Anyone who decides to become a "certified" organic farmer makes a huge commitment in time, effort and money, and the payoff isn't always obvious.
This is how it was supposed to work: farmers with concerns about the environmental and health impacts of commercial fertilizers and synthetic pesticides would use more labour and smarts, more expensive natural pesticides derived from plants and bacteria, better land management, more humane treatment of livestock, to produce food. Consumers with similar concerns would pay a premium to get it. It's the consumer side of this bargain that really hasn't developed, and could be breaking down. In fact there are places like England where demand for organic food is falling, no doubt the result of the economic crisis.
Anyone who spends time with organic farmers know they are very very committed to what they're doing, it's almost a religious calling. At the same time, in order to justify the higher prices, they have to spend money to have their farms certified by an outside agency. I'm always left with the feeling that if there is one group of farmers who don't need this kind of supervision it's the farmers who can speak endlessly about organic matter, earthworms, and cover crops, and would see soil erosion as a mortal sin. I want more farmers like that, but unless the "marketplace" (and I'm talking about major food retailers not just farmers markets) send the right signals, we risk losing the very farmers we should want to keep in business. Months ago the big food retailer Sobeys ran commercials offering organic food at the same price as conventional food. It's hard to know whether this led to an increase in sales, but it certainly had a chilling effect on organic farmers at the time.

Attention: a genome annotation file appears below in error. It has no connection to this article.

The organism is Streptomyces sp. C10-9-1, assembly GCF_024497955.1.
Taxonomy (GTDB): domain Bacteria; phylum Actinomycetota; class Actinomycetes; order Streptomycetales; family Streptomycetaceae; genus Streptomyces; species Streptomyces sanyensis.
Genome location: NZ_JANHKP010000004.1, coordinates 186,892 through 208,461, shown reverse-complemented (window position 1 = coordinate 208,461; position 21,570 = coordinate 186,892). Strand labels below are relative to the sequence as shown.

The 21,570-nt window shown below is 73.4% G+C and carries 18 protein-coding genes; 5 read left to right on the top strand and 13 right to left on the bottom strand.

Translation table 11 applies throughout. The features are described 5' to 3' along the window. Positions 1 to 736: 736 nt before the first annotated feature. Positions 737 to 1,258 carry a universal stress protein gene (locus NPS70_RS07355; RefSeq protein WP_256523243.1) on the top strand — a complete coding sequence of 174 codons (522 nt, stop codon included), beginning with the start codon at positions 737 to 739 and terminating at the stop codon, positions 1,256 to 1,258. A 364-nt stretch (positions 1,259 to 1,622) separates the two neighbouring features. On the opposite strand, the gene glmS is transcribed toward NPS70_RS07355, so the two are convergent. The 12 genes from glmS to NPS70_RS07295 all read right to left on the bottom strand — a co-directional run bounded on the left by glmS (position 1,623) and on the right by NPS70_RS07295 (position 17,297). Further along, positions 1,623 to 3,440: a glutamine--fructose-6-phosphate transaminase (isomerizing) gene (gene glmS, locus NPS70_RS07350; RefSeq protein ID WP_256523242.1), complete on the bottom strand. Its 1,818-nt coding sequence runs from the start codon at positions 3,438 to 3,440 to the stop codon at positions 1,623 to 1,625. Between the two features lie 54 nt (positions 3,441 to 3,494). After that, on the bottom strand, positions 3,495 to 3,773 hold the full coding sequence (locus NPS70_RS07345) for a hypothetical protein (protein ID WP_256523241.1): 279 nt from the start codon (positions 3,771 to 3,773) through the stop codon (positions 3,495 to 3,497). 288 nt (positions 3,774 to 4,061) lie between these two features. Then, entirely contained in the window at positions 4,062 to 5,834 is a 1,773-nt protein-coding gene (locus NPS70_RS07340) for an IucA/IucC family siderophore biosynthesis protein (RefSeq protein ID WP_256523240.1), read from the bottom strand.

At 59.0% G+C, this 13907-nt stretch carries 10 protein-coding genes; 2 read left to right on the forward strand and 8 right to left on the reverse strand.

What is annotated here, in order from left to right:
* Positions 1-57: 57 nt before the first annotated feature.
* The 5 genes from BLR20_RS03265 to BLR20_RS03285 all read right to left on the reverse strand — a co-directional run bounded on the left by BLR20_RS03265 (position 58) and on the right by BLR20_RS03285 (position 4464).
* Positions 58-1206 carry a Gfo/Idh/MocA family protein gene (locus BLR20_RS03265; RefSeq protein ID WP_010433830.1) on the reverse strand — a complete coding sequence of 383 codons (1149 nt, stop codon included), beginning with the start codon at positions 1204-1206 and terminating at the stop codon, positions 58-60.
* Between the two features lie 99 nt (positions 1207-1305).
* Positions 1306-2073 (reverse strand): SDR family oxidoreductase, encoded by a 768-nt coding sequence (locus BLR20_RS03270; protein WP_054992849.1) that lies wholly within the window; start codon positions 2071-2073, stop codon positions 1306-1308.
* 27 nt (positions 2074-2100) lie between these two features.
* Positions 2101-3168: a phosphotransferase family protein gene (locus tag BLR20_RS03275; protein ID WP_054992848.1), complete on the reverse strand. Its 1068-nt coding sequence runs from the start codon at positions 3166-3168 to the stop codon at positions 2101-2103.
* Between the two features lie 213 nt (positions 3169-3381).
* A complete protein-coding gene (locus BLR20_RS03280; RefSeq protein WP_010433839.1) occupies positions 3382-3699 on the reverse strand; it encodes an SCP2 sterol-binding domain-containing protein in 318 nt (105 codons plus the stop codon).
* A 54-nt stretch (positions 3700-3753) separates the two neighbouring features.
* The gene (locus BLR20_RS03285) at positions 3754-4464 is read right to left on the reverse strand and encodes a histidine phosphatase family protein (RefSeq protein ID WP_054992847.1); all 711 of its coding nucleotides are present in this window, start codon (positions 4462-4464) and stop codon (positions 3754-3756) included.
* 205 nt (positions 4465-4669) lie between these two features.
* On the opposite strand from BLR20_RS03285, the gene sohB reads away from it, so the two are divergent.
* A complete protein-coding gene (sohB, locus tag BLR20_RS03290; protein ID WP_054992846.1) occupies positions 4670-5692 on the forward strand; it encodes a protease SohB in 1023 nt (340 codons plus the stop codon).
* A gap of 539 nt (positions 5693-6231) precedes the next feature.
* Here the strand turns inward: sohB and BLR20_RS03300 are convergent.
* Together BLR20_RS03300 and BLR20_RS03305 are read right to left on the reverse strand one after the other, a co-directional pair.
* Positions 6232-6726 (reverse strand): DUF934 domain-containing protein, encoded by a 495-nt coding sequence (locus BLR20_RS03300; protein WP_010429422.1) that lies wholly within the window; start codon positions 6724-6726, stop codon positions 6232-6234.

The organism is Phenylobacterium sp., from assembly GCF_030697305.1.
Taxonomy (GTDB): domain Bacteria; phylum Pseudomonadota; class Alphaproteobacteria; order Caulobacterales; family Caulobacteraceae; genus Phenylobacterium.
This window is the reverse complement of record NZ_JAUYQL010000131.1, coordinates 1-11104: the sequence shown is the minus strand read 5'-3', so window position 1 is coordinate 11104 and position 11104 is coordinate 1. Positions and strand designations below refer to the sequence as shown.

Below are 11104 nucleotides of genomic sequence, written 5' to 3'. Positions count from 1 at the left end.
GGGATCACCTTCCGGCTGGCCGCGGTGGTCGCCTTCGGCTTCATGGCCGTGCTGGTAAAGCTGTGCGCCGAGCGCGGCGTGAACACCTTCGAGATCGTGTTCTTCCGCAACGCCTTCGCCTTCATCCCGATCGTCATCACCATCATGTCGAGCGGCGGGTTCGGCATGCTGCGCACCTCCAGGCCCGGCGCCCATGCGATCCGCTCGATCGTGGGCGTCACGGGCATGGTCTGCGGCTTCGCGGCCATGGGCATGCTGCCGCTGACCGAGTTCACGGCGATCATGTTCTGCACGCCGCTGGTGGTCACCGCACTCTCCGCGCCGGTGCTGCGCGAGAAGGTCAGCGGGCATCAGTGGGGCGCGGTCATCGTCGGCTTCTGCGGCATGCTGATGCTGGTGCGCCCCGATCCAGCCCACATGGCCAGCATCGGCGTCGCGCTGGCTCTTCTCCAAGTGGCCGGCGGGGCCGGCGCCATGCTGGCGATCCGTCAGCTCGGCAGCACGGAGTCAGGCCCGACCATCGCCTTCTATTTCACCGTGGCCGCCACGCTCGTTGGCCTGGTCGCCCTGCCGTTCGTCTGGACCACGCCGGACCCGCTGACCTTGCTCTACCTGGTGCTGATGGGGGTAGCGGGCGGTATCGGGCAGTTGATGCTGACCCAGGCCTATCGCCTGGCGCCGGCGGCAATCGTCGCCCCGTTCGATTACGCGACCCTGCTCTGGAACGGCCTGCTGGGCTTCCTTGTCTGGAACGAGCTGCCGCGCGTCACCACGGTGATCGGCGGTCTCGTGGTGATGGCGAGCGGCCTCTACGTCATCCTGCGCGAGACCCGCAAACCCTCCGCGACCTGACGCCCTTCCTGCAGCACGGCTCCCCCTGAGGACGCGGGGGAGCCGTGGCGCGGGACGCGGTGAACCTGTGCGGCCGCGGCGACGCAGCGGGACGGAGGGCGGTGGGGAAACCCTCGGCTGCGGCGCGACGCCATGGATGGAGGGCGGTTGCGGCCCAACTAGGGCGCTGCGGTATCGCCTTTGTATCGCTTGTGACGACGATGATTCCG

On PEI smart retailers like Barb MacLeod invested heavily in retailing organic food, but the store quickly closed. ADL, PEI's big dairy, made a serious effort to buy and market organic milk and cheese. The company discovered there just wasn't enough demand here to sustain paying farmers the higher price and reworking the production line to accommodate organic rules. The cheese is in storage and improving with age, and will be sold as markets develop, but farmers were sent a disappointing message that growing and sourcing organic feed, managing their herds a little differently, wasn't going to lead to the higher prices they were promised. And with economic anxiety high in Canada too, it's hard to see when demand will improve.
In the end it will be consumers who determine what happens. Farmers of all kinds are very entrepreneurial and will respond to the market signals they see. I don't believe that there is some kind of moral failing in farmers who continue to use fertilizer and pesticides (they need to be used properly, kept out of waterways, etc), just business people who look at the marketplace and see they're competing with South American and Chinese labour costs, government subsidies in the U.S., and a brutally competitive food wholesaling and retail business. Walmarts steady growth in food retailing in Canada will make it just that more difficult. It's the reason I don't think government regulations mandating organic farming makes any sense. Making sure that conventional farmers pay the full cost of what they do (carbon tax, environmental clean-up, etc), and that food imports meet the same standards, is much more important.
PEI consumers who do respect what certified organic farmers are doing get a chance to express that appreciation this weekend. The 8th annual Organic Harvest Festival will take place at the Farm Centre on University Avenue, Sunday October the 2nd, from 4 to 7 P.M.. More information here:
http://www.organicpei.com/ It will be an excellent chance to eat wonderful food, meet interesting farmers, hear some good music, and say thank you to farmers who are trying to do the right thing with very few rewards.